The researchers used sta­tis­ti­cal meth­ods to deter­mine whether each judge reli­ably swung fur­ther towards one side when his or her vote was piv­otal ver­sus non-pivotal. 

What I mean by piv­otal’ is that, if you change your vote, hold­ing all else con­stant, the case would be decid­ed dif­fer­ent­ly,” he explains. So in a 5 – 4 deci­sion, every jus­tice in the major­i­ty is piv­otal — not just the medi­an justice.” 

Politi­cians in Robes” 

The researchers found that, when cast­ing a piv­otal vote, lib­er­al jus­tices are more like­ly to vote lib­er­al­ly while con­ser­v­a­tives are more like­ly to vote con­ser­v­a­tive­ly, com­pared to when those same judges cast a non-piv­otal vote. 

In short, jus­tices vote dif­fer­ent­ly when they real­ize that their vote real­ly matters. 

And the pat­tern becomes more pro­nounced for jus­tices who are more ide­o­log­i­cal­ly extreme. The researchers found that the more lib­er­al or con­ser­v­a­tive a jus­tice is, the more fre­quent­ly he or she votes in that direc­tion when cast­ing the decid­ing vote. 

Next, the researchers want­ed to break down why being piv­otal mat­tered so much. Was it sim­ply about who wins the case or about the prece­dent it sets when being cit­ed in future cases? 

To dis­sect these two fac­tors, they took advan­tage of the fact that a judge can agree with oth­er jus­tices about which lit­i­gant is in the right, but will dis­agree about why. In those instances, the judge writes a sep­a­rate opin­ion, in which he or she lays out his or her unique rea­son for the vote. When this hap­pens, sep­a­rate opin­ions are issued, and every jus­tice can choose which opin­ion to join. 

That means that there are times when a judge’s vote is not piv­otal for the out­come of the spe­cif­ic case but is piv­otal for set­ting case prece­dent. This is because for low­er courts to be bound by a Supreme Count opin­ion, five jus­tices need to have backed that opin­ion. So it is pos­si­ble for a case to have six cer­tain votes sid­ing with, say, the pros­e­cu­tion, but for those six jus­tices to be split 4 – 2 between Expla­na­tion A and Expla­na­tion B. In this case, one of the remain­ing jus­tices can become piv­otal if they join the four jus­tices, thus mak­ing Expla­na­tion A the precedent. 

Ana­lyz­ing these unusu­al cas­es, Spenkuch and his col­lab­o­ra­tors were able to parse whether piv­otal votes mat­tered because judges want­ed to shape prece­dents or because they want­ed to shape outcomes. 

And what we show is that both seem to mat­ter,” he says.

Con­sid­er­ing the Supreme Court Tiebreak­er Theory 

While these find­ings seemed to sup­port the idea that jus­tices are real­ly politi­cians in robes,” as Spenkuch puts it, there was an alter­na­tive expla­na­tion to con­sid­er. Promi­nent jurist-cum-econ­o­mist Richard Pos­ner has argued that in cas­es with ample ambi­gu­i­ty and strong legal argu­ments on both sides, judges’ ide­ol­o­gy is not so much a dri­ving moti­va­tion, but a nudge that can help make a tough decision.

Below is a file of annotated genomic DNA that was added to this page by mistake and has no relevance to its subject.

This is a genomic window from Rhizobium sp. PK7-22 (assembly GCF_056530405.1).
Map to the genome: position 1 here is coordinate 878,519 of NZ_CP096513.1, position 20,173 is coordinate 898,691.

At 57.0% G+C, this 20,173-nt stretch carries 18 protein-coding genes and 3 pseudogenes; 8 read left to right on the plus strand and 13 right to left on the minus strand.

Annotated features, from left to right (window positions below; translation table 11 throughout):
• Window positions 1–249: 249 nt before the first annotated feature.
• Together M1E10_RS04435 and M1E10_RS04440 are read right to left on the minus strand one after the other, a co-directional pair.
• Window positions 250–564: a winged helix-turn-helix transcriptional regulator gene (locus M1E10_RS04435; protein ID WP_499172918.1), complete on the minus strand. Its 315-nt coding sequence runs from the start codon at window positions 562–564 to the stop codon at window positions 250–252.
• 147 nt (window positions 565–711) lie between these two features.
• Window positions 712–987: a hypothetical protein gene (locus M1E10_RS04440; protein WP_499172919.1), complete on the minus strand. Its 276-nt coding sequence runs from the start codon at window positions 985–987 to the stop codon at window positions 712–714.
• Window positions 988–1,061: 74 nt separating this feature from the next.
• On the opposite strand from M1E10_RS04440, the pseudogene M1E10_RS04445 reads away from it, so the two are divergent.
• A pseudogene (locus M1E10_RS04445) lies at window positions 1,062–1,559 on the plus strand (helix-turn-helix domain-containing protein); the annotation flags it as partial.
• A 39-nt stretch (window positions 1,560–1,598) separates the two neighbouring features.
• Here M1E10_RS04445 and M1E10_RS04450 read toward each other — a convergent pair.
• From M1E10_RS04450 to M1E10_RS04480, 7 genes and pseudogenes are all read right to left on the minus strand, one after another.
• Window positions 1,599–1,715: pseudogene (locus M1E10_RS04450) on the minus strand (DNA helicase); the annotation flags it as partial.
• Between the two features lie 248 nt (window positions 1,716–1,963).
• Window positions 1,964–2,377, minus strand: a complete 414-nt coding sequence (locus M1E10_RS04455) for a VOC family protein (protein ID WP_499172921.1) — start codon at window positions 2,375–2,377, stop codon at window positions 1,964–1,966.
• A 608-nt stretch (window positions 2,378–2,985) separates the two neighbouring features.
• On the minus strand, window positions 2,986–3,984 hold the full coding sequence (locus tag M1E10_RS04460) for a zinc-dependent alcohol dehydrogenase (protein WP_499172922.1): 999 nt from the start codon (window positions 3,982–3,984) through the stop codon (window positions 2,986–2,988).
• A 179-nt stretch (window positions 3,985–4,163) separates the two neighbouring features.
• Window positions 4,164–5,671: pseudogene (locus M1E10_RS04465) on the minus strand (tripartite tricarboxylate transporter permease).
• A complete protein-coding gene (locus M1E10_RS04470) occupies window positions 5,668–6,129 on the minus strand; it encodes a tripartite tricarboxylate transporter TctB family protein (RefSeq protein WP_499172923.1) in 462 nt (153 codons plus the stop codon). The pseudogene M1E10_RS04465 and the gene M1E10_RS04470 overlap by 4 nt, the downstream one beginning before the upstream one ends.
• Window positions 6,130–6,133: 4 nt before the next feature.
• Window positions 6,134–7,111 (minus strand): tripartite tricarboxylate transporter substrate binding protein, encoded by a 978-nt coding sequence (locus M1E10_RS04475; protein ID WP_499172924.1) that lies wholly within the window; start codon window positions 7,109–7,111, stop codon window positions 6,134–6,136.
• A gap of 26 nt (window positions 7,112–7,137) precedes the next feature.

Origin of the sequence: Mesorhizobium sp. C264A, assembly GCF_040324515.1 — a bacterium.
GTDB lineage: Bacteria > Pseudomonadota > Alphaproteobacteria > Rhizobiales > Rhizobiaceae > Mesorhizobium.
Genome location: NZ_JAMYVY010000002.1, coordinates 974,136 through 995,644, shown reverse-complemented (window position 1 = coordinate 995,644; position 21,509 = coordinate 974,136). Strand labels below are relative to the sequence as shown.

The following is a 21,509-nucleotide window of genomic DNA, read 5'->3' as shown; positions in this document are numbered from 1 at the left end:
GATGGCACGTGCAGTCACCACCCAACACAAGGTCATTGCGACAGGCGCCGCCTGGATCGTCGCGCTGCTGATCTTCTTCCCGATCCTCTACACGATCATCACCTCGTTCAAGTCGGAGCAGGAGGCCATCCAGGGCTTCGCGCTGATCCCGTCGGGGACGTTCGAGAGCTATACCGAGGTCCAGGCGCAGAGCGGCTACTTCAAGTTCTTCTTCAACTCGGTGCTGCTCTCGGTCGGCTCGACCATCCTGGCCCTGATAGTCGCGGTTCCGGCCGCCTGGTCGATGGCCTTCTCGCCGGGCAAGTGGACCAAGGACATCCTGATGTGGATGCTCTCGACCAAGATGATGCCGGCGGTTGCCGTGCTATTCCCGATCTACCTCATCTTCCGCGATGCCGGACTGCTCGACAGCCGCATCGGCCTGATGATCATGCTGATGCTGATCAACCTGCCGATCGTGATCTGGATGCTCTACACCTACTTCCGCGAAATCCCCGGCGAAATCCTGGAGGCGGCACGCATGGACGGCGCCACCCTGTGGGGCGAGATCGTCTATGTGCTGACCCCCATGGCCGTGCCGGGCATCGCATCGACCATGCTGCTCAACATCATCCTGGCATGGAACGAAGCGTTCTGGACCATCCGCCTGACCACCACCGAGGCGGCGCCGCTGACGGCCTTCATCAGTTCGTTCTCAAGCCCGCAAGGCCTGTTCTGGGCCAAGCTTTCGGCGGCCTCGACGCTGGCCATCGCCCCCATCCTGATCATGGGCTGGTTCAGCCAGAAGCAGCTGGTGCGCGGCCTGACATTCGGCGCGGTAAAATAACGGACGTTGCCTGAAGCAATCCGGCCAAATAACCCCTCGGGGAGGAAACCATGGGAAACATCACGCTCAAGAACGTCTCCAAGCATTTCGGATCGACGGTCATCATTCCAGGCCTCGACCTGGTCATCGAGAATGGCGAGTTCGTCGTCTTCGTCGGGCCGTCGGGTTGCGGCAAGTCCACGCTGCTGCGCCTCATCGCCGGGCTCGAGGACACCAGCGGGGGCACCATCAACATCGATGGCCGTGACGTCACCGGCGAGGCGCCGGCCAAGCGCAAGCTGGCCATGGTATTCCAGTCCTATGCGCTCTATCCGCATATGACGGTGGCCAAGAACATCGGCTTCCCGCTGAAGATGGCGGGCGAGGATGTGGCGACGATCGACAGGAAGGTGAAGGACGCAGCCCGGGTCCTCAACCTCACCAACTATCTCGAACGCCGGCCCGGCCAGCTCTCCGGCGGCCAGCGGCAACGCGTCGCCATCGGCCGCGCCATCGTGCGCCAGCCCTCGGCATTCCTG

In Posner’s view, the rea­son jus­tices vote ide­o­log­i­cal­ly is that they would like to call the balls and strikes, but they lack the nec­es­sary infor­ma­tion to do it,” Spenkuch says, so they let their ide­ol­o­gy take the place of that information. 

If this was the case, then judges may be more par­ti­san in piv­otal votes not because they are try­ing to impact the out­come, but because being piv­otal goes hand in hand with more ambi­gu­i­ty. That would mean that piv­otal jus­tices should become more polar­ized in espe­cial­ly ambigu­ous cases. 

So we looked at sit­u­a­tions where there should be more uncer­tain­ty on legal grounds,” Spenkuch says. 

The researchers iso­lat­ed the cas­es in which low­er courts had dis­agreed about the cor­rect rul­ing, sug­gest­ing that there was con­sid­er­able uncer­tain­ty in the law. In those cas­es, piv­otal vot­ers were actu­al­ly less ide­o­log­i­cal than in non­am­bigu­ous cas­es — the oppo­site of what Posner’s the­o­ry predicted. 

That, I think, lets us rule out Posner’s tiebreak­er expla­na­tion,” Spenkuch says. 

Not Umpires After All? 

Spenkuch believes that his find­ings fly in the face of how Supreme Court jus­tices try to present them­selves. Dur­ing con­fir­ma­tion hear­ings, no jus­tice ever admits that they’re inter­est­ed in mak­ing pol­i­cy,” he says, allud­ing to Roberts’s claim that judges sim­ply call balls and strikes.” 

The study casts doubt on that claim. And it pos­es a big ques­tion about the true role of the Court, since jus­tices may be chang­ing their votes based on how their col­leagues vote. 

There is a non­triv­ial num­ber of cas­es that would be decid­ed dif­fer­ent­ly if jus­tices did not vote strate­gi­cal­ly,” he says. It draws into doubt the notion of the Supreme Court as an insti­tu­tion where lit­i­gants come to get justice.” 

Featured Faculty

Jörg L. Spenkuch

Associate Professor of Managerial Economics & Decision Sciences

About the Writer

Jake J. Smith is a writer and radio producer in Chicago.

About the Research

Clark, Tom, B. Pablo Montages, Jörg L. Spenkuch. 2018. "Politics from the Bench? Ideology and Strategic Voting in the U.S. Supreme Count." Working paper.

Read the original